Tip #10: Get dates for 2019 and 2020 conferences of interest on your calendar and in your budget right now. For example, the Agatha Christie International Festival operates every other September in Torquay, Devon, England. Those dates in 2019 have just been posted, so I’ll be looking for any Golden Age mystery-related conferences in England at about the same time. Especially for international conferences, given the cost of business class flights, even when flying on miles/points, and given two of us traveling together since my wonky legs do a lot better with Ron’s help, I try to combine such conference adventures whenever I can.
#Tip #9: Talk, talk, talk and listen, listen, listen because sharing questions, ideas and experiences with colleagues is the point. Bring your list of the folks you follow most on Twitter or Facebook and make it a point to meet them. Introduce yourself to total strangers (as long as they don’t look too scary), and use something from the program as a conversational opener. And I would definitely get your foreign language skills in gear — a must if you’re attending an international event or hoping to become a global citizen. It’s so empowering to help visitors from abroad find their way around a US-based event and conference city and/or to help yourself navigate an international conference and its locale.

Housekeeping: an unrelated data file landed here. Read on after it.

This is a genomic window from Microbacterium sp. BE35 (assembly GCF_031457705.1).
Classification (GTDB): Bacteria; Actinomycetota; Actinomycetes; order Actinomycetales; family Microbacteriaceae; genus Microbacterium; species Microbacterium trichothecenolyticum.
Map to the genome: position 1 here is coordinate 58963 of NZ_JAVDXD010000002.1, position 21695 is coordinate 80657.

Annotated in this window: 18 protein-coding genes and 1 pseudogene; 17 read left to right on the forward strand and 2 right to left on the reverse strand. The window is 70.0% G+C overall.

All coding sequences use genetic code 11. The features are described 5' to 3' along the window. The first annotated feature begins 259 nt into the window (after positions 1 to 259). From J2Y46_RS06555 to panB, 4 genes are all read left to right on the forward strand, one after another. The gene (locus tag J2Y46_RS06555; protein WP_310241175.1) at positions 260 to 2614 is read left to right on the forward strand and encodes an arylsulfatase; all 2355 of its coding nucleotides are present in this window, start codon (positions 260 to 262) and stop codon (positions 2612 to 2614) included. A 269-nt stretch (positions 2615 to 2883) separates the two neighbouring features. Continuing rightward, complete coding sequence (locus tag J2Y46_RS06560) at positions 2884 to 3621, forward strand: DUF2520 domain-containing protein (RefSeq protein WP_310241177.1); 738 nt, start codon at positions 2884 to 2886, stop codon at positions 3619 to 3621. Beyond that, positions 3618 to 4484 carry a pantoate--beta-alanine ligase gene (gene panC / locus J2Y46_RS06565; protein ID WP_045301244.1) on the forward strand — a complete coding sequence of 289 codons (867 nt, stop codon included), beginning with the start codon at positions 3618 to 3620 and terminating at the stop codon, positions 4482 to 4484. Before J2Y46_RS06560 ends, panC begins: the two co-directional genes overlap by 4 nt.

#Tip #8: Bring a swag carrier if you’re flying in and plan to carry your giant stuffed toy home in your lap. Ron can’t imagine coming home from a conference without a new fuzzy friend, but our focus now is on swag we can use, so art supplies at art-related events, travel tools (LOVE those clever plug sets that look like various animals when you get them, all tidy and with everything plug fitting together, but which never go back together again once you pull out one of the plugs to use it), author-signed mysteries, and boating stuff (you can never have enough floaties, those foamy things which you use to keep keys, glasses, and other small objects from sinking when they fly overboard). And if you’re a vendor doing some swag planning, we also love: umbrellas (the rainy season is on right now in south Florida, and you can never have too many), interesting stress reduction toys, cuddly creatures (why doesn’t anyone ever give away big stuffed alligators), shoe bags (those soft ones in which you pack your shoes when traveling), towels (all sizes appreciated), t-shirts (medium for Ron, 1X for me — embarrassing but true), international electrical plug sets (yes, I’m repeating this for emphasis), great bottles of wine, but please no more tablet/phone covers (although popsockets are welcome), mouse accessories or weird candy.